DESPITE heavy rains in the past days, the Philippine Atmospheric, Geophysical and Astronomical Services Administration (Pagasa) Mactan said the threat of El Niño still remains.

Pagasa Mactan Chief Al Quiblat said that rainy days are the transition from summer to wet season or dry season to rainy season, but this will not stop El Niño, which is expected to hit the country by the end of June or in July.

He said that the International Prediction Center is forecasting 65 percent chance of El Niño because the temperature in the Eastern and Central Pacific Ocean has increased at present by .4 degree Celsius.

When the increase will reach .5 degree Celsius, the International Prediction Center will officially declare a phenomenon.

Temperature

El Niño, he said, is the sea surface temperature anomaly or a difference from the average normal sea temperature in the present sea surface temperature.

For example, the normal sea surface temperature within a 30-year period is 26 degree Celsius.

However, in the past months, the International Prediction Center found out that this had increased to 26.4 degrees Celsius in the Eastern and Central Pacific Ocean and may further reach 26.5 degrees Celsius by end of June or in July or August.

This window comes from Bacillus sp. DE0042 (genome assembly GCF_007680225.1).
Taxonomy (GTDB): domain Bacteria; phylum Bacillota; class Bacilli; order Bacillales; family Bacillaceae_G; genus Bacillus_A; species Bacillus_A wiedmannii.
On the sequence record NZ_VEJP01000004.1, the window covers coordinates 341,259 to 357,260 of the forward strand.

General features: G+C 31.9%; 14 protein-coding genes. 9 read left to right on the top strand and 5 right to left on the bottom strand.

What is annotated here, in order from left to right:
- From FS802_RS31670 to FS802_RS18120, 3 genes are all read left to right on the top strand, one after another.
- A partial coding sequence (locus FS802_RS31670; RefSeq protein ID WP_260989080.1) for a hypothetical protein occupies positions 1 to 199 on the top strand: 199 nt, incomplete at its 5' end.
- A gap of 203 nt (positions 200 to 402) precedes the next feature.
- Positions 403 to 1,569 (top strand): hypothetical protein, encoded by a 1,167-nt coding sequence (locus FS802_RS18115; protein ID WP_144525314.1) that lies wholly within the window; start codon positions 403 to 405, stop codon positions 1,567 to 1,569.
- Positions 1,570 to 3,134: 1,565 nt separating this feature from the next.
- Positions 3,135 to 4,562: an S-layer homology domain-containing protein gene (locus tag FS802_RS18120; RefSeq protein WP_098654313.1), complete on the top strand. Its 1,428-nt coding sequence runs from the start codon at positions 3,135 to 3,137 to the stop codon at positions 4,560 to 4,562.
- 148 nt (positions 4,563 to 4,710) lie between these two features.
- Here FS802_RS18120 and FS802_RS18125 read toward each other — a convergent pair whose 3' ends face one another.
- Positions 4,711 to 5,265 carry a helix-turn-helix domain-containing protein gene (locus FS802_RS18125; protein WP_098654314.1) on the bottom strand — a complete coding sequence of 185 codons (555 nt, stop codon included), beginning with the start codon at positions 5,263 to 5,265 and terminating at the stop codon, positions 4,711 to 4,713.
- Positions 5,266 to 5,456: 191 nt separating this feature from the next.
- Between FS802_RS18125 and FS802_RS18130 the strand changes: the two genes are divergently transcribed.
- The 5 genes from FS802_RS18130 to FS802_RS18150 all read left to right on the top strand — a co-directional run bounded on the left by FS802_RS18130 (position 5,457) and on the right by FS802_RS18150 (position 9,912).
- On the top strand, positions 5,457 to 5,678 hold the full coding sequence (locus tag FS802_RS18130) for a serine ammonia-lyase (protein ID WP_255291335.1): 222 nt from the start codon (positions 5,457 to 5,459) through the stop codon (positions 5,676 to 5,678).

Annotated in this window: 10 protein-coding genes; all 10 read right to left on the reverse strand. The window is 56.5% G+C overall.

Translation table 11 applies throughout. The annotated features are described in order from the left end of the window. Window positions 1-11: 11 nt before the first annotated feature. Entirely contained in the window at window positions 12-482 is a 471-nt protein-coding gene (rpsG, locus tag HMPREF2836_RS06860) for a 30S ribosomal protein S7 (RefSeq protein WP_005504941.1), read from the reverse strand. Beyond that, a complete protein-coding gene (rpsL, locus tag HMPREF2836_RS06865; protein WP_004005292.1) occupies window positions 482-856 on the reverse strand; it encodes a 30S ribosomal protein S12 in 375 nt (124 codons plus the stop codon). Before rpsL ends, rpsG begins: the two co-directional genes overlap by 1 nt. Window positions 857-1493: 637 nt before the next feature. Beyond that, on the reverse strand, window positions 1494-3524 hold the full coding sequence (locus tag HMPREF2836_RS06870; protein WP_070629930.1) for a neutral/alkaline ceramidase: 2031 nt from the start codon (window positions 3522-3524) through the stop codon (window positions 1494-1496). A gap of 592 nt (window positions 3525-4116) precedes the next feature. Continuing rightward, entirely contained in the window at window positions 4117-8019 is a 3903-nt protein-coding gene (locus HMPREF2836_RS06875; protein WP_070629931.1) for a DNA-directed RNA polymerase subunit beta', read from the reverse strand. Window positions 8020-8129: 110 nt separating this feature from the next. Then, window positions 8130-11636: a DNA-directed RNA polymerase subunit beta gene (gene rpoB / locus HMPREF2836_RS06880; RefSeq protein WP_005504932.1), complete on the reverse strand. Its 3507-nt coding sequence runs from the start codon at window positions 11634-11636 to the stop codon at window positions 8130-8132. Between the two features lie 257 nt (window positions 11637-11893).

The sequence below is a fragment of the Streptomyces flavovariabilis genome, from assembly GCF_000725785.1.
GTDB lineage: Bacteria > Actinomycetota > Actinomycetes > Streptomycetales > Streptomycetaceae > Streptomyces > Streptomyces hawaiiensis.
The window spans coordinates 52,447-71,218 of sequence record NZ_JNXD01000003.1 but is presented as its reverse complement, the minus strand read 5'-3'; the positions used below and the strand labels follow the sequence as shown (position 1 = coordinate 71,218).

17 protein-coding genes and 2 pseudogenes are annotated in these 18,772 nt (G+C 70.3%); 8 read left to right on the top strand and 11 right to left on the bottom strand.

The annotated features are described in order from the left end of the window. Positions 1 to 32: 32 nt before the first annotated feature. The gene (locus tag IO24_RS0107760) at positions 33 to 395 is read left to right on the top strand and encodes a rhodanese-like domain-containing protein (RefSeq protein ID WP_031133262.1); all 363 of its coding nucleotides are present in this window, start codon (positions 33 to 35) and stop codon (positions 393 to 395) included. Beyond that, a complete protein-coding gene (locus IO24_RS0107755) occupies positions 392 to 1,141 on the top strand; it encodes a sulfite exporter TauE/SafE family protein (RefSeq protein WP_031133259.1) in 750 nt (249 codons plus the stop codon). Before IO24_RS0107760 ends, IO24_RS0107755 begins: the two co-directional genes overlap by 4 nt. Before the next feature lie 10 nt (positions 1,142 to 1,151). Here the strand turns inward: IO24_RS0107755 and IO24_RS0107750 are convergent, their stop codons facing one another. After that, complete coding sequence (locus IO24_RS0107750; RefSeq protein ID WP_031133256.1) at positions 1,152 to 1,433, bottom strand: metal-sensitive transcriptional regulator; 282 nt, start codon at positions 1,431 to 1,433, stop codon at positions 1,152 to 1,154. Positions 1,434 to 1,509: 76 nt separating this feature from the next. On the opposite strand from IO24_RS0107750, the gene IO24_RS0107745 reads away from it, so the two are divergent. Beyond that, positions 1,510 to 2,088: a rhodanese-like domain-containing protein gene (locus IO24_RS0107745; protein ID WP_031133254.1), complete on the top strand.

Quiblat said that if El Niño will start in the third quarter of this year in the Eastern and Central Pacific, it can be felt in the Philippines by the fourth quarter until the first quarter of 2015.

Shortage

Quiblat said there may be shortage or deficiency of rain by October 2014 toward March 2015, such as a reduction of rainfall from 190 millimeters to 100 millimeters, or the rainfall in December 2014 may be from 190 millimeters in normal times to only 20 millimeters.

He said there is no such thing as no rain but less rain or deficiency of rainfall.

On the heavy rains observed while there is a prediction of an El Niño, Quiblat reminded the public that the last El Niño occurred from 2009 to 2010.

But before El Niño was felt in the country at that time, typhoon Ondoy came with heavy rains that flooded Metro Manila. (EOB)